“Most people have a very limited range of real life experiences. Television and films provide an enormous expansion of experience for the average person, by substituting artificial experiences for real experiences. On the television screen viewers experience artificial social relationships, artificial romances, artificial conflicts, artificial life. In advertisements they are given artificial ideals of beauty and fashion, artificial life-styles to which they can aspire.
And in their newspapers and news-magazines they are given a carefully filtered, a carefully slanted, view of what is happening in the world… And unfortunately most people do not have sufficient powers of discrimination to distinguish the artificial world of the media from the real world of everyday experience. The two worlds MERGE in their minds, and they can’t tell them apart. What people see on the television screen is not just entertainment; it is a collection of artificial experiences which merges with their collection of real experiences and gives them a new and largely artificial basis for evaluating things and making decisions.”
– William L. Pierce
9/11 was one of the most watched tragedies of all time. As the Twin Towers were falling, people all over America and the world were watching. They all had a similar feeling and thus were sending their energy to ground zero. The reality had broken. Gone was the norm. New York City, America’s heart land, was under attack. A nation of millions all sharing the same thoughts. First plane hits. Did a bomb blow up? That looks bad. A plane ran into the WTC? That’s such a terrible accident. The news anchors have no idea what’s going on and are just speculating. Cameras are on and aiming at the tower. The second plane hits. What was that? Disbelief, silence, screams, cries.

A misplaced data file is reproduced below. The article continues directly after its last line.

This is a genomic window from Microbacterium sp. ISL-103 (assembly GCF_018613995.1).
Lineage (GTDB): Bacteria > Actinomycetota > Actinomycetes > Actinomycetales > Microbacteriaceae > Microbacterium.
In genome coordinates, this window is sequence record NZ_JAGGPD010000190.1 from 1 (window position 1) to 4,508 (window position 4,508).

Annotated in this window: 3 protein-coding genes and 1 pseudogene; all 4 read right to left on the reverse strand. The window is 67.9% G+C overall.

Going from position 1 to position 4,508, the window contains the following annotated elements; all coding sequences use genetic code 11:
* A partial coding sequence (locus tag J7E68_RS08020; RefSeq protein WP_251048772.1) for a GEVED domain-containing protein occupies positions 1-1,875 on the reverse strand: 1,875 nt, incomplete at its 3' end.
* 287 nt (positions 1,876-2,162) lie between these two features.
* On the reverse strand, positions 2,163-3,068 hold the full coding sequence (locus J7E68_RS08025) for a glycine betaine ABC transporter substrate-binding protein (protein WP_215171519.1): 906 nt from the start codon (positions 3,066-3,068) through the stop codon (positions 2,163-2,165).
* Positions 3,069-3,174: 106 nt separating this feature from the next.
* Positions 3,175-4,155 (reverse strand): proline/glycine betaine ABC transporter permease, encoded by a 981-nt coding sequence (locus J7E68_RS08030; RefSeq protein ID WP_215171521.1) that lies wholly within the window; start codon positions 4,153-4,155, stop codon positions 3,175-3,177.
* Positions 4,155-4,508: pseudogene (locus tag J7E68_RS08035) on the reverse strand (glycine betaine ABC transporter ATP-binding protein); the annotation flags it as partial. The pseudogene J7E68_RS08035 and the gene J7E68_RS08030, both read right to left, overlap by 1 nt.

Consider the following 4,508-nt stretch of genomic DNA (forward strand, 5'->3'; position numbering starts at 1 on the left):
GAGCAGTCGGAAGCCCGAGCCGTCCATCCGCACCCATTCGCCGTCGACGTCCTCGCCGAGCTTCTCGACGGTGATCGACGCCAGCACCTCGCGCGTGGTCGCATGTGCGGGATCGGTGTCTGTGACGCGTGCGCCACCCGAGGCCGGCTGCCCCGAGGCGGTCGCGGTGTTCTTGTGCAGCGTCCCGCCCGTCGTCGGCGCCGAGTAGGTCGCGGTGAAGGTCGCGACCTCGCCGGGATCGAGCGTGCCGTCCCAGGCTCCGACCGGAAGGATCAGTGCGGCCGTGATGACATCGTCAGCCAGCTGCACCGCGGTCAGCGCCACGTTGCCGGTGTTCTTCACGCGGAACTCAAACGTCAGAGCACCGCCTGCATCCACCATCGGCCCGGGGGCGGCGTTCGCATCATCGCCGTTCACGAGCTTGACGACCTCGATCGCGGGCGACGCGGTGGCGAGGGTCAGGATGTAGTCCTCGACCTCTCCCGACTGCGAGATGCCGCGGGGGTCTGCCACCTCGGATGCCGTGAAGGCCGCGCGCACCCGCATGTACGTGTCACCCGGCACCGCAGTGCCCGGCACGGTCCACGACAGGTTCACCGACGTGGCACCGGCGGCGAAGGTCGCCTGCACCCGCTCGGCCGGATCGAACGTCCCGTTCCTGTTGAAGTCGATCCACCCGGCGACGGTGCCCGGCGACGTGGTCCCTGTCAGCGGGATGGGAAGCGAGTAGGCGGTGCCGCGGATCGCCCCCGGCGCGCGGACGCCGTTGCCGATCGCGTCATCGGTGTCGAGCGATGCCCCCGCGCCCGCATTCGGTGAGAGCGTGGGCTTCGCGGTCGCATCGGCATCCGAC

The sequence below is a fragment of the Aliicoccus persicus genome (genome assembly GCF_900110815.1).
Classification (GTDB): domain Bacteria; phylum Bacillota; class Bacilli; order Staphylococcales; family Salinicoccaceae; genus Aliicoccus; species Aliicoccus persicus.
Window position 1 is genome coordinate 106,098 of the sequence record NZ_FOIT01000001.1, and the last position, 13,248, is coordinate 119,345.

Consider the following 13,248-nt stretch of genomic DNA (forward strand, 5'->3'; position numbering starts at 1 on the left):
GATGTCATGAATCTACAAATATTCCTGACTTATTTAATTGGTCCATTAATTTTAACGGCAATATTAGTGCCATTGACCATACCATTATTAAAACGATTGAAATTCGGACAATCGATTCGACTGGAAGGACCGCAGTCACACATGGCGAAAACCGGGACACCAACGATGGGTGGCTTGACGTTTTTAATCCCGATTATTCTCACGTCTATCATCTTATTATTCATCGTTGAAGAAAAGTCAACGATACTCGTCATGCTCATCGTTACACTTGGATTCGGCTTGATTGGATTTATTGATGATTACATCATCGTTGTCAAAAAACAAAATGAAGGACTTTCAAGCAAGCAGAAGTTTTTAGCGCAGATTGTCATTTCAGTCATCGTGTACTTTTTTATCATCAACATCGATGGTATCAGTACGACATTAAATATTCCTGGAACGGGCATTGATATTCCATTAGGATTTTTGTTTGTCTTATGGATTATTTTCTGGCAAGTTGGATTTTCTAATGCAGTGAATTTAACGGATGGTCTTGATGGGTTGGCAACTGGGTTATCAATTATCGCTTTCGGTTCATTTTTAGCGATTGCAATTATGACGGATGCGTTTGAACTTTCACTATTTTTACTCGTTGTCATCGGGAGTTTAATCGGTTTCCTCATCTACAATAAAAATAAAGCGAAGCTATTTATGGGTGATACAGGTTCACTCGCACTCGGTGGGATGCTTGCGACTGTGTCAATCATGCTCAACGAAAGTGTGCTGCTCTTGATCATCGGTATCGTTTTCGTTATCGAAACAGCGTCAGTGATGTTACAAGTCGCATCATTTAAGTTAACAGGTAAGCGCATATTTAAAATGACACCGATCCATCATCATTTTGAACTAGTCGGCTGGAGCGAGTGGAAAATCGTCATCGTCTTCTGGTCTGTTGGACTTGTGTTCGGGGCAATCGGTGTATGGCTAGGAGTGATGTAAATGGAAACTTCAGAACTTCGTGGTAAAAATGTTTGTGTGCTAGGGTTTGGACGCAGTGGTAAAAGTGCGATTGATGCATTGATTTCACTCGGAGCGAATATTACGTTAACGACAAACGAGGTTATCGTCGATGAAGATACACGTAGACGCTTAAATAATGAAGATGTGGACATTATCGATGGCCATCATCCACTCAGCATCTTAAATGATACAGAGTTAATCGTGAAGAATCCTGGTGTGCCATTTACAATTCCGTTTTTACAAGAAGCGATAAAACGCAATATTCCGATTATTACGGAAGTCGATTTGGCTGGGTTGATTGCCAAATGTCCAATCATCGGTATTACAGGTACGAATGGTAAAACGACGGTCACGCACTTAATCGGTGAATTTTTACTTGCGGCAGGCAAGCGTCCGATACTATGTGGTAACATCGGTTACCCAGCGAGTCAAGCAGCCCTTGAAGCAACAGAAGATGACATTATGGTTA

The American mind was shaken awake to the new world. The nineties were said to be the end of the world and this solidified that as truth. Safety was stripped from a comfortable mass. Could there be another attack? Any second now. A great coming together ensued. This helped ease us back. What was offered to the American people for consolation was a war. Thousands of young men died under false pretenses and 9/11 was used as the rally cry.
Going back to the screen. The screen is what we looked at. It is what conveyed this messaged with these images. The screen fractured the American mind. Replaying over and over all all day was the images of thousands dying. The screen woke us up to what was going on. The people had no control. We regained control of the screen in the iphone, with a look similar to a monolith. We could now change the narrative and push back the curtain. 9/11 opened the stargate. Our collective consciousness was expanded. Half the people that died that day have never been identified. They were pulverized to dust. They told you to aim that anger at camel jockeys in the mountains of Afghanistan.